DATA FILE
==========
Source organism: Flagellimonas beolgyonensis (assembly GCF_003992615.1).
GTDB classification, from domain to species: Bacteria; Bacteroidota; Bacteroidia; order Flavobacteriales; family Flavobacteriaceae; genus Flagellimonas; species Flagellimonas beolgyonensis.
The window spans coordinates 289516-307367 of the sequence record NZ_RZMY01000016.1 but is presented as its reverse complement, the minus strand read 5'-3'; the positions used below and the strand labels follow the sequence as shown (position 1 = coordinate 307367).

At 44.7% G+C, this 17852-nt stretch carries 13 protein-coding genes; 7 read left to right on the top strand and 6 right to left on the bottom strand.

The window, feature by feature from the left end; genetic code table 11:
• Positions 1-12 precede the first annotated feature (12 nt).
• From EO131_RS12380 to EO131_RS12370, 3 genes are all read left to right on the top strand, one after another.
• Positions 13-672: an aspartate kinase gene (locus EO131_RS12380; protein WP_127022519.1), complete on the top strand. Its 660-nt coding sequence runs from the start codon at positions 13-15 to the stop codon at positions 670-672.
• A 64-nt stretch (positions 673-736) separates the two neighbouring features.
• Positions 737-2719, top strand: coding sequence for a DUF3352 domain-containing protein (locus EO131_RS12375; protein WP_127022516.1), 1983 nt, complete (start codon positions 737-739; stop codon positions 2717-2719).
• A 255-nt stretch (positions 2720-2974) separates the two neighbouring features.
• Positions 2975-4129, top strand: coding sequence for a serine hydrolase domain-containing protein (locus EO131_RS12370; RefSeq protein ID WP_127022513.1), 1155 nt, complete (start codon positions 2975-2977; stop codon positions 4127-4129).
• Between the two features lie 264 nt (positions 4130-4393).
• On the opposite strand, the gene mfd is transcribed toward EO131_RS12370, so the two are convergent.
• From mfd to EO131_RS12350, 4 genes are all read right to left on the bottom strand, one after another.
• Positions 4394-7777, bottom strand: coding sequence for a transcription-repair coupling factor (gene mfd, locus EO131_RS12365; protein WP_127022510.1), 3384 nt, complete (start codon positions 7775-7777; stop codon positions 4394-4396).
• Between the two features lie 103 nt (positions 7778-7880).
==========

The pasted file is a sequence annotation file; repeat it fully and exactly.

Source organism: Flagellimonas beolgyonensis (assembly GCF_003992615.1).
GTDB classification, from domain to species: Bacteria; Bacteroidota; Bacteroidia; order Flavobacteriales; family Flavobacteriaceae; genus Flagellimonas; species Flagellimonas beolgyonensis.
The window spans coordinates 289516-307367 of the sequence record NZ_RZMY01000016.1 but is presented as its reverse complement, the minus strand read 5'-3'; the positions used below and the strand labels follow the sequence as shown (position 1 = coordinate 307367).

At 44.7% G+C, this 17852-nt stretch carries 13 protein-coding genes; 7 read left to right on the top strand and 6 right to left on the bottom strand.

The window, feature by feature from the left end; genetic code table 11:
• Positions 1-12 precede the first annotated feature (12 nt).
• From EO131_RS12380 to EO131_RS12370, 3 genes are all read left to right on the top strand, one after another.
• Positions 13-672: an aspartate kinase gene (locus EO131_RS12380; protein WP_127022519.1), complete on the top strand. Its 660-nt coding sequence runs from the start codon at positions 13-15 to the stop codon at positions 670-672.
• A 64-nt stretch (positions 673-736) separates the two neighbouring features.
• Positions 737-2719, top strand: coding sequence for a DUF3352 domain-containing protein (locus EO131_RS12375; protein WP_127022516.1), 1983 nt, complete (start codon positions 737-739; stop codon positions 2717-2719).
• A 255-nt stretch (positions 2720-2974) separates the two neighbouring features.
• Positions 2975-4129, top strand: coding sequence for a serine hydrolase domain-containing protein (locus EO131_RS12370; RefSeq protein ID WP_127022513.1), 1155 nt, complete (start codon positions 2975-2977; stop codon positions 4127-4129).
• Between the two features lie 264 nt (positions 4130-4393).
• On the opposite strand, the gene mfd is transcribed toward EO131_RS12370, so the two are convergent.
• From mfd to EO131_RS12350, 4 genes are all read right to left on the bottom strand, one after another.
• Positions 4394-7777, bottom strand: coding sequence for a transcription-repair coupling factor (gene mfd, locus EO131_RS12365; protein WP_127022510.1), 3384 nt, complete (start codon positions 7775-7777; stop codon positions 4394-4396).
• Between the two features lie 103 nt (positions 7778-7880).